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Local government: from the pragmatic to the apocalyptic

By michaelward, Dec 7 2012 11:39AM

Local government: from the pragmatic to the apocalyptic


The Director of the Institute for Fiscal Studies, commenting on the Autumn Statement, has warned that public services face ‘inconceivable’ cuts. Paul Johnson said on 6 December:


“Roll forward to 2017-18, and if the NHS and schools continue to be protected, and no more welfare cuts or tax rises are found, then these unprotected spending areas – police, local government, defence, environment, transport – face cumulative real terms cuts of 16% in the three years to 2017-18, or cuts of nearly a third since 2010.

That begins to look close to inconceivable. Further welfare cuts and tax rises must be on the cards. £27 billion worth would be required to protect other spending in real terms.”


Local government has responded to the cuts since 2010 in pragmatic ways. Jobs have been cut, back offices have been merged, efficiencies have been identified and implemented. But these actions were taken as part of a strategy to keep services going. Local government, like their counterparts in Whitehall, assumed that growth would come back, tax receipts would begin to rise again, and services would carry on.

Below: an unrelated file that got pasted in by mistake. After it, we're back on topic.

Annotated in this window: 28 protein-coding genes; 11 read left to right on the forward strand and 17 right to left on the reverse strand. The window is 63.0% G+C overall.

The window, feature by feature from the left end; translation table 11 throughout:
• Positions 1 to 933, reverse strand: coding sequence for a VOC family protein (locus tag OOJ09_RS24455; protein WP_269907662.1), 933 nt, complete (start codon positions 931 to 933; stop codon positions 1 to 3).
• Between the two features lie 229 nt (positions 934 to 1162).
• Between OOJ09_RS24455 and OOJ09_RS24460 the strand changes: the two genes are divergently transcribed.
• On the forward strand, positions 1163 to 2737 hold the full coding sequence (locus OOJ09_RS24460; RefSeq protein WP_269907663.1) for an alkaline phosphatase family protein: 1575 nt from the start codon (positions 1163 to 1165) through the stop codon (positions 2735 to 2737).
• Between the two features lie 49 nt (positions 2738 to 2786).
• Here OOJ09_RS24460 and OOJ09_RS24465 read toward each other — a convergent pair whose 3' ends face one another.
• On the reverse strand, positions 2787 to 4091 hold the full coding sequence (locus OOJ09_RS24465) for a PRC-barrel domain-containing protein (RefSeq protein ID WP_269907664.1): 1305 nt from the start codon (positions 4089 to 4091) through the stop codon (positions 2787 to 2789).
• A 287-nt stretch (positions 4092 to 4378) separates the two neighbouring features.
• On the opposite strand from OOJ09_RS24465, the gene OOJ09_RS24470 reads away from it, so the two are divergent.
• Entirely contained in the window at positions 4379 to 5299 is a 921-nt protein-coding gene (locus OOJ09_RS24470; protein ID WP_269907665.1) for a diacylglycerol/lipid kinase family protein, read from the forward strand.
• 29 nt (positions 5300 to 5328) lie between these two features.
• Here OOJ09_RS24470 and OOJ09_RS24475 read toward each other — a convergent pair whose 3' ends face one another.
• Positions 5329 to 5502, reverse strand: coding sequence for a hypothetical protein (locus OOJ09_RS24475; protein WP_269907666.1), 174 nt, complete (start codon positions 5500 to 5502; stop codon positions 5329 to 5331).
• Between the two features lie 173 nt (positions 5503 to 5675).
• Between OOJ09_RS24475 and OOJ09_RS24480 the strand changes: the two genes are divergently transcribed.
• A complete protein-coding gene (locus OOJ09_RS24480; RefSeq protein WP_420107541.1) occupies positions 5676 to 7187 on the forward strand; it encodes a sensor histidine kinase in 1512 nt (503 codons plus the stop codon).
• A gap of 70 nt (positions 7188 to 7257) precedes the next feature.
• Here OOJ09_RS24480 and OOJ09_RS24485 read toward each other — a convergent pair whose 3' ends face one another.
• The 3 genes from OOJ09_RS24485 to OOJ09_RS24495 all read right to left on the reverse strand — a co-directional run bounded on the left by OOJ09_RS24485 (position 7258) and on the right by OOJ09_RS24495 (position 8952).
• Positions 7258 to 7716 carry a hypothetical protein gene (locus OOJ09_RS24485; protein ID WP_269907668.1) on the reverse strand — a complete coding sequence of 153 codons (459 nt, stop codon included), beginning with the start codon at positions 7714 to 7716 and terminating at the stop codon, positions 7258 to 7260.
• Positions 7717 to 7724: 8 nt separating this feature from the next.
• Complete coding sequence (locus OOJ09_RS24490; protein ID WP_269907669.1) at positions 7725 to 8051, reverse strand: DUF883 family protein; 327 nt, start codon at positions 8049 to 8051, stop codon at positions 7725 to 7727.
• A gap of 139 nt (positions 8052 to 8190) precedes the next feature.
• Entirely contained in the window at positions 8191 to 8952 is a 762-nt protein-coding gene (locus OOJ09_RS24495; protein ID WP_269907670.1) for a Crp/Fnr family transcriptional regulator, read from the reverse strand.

It is now becoming clear that normal service is not about to be resumed. Austerity is scheduled to continue until 2017-18. Many services, and even some councils, will not survive the storm.

In the last few days:

• Newcastle City Council has announced proposals to completely cut funding for major cultural institutions in the city; (http://www.newcastle.gov.uk/sites/drupalncc.newcastle.gov.uk/files/wwwfileroot/your-council/budget_and_annual_report/budget_2016_-_14_reduction_in_financial_support_for_the_indpendent_cultural_sector_in_the_city.pdf)

• Sheffield City Council’s Leader has announced that: “Another three years of austerity…. will mean the end of the council as we know it. To have another three years of cuts will cause the whole social infrastructure we have to collapse and services will go.” (http://www.thestar.co.uk/news/business/the-end-of-sheffield-council-as-we-know-it-1-5199684)

• West Somerset District Council has announced that it faces an unbridgeable budget gap, and that it will have to become a ‘virtual’ authority, providing no services at all itself, with everything contracted out to other public or private sector agencies.

(http://www.lgcplus.com/finance/west-somerset-to-become-virtual authority/)


Michael Ward

7 December 2012





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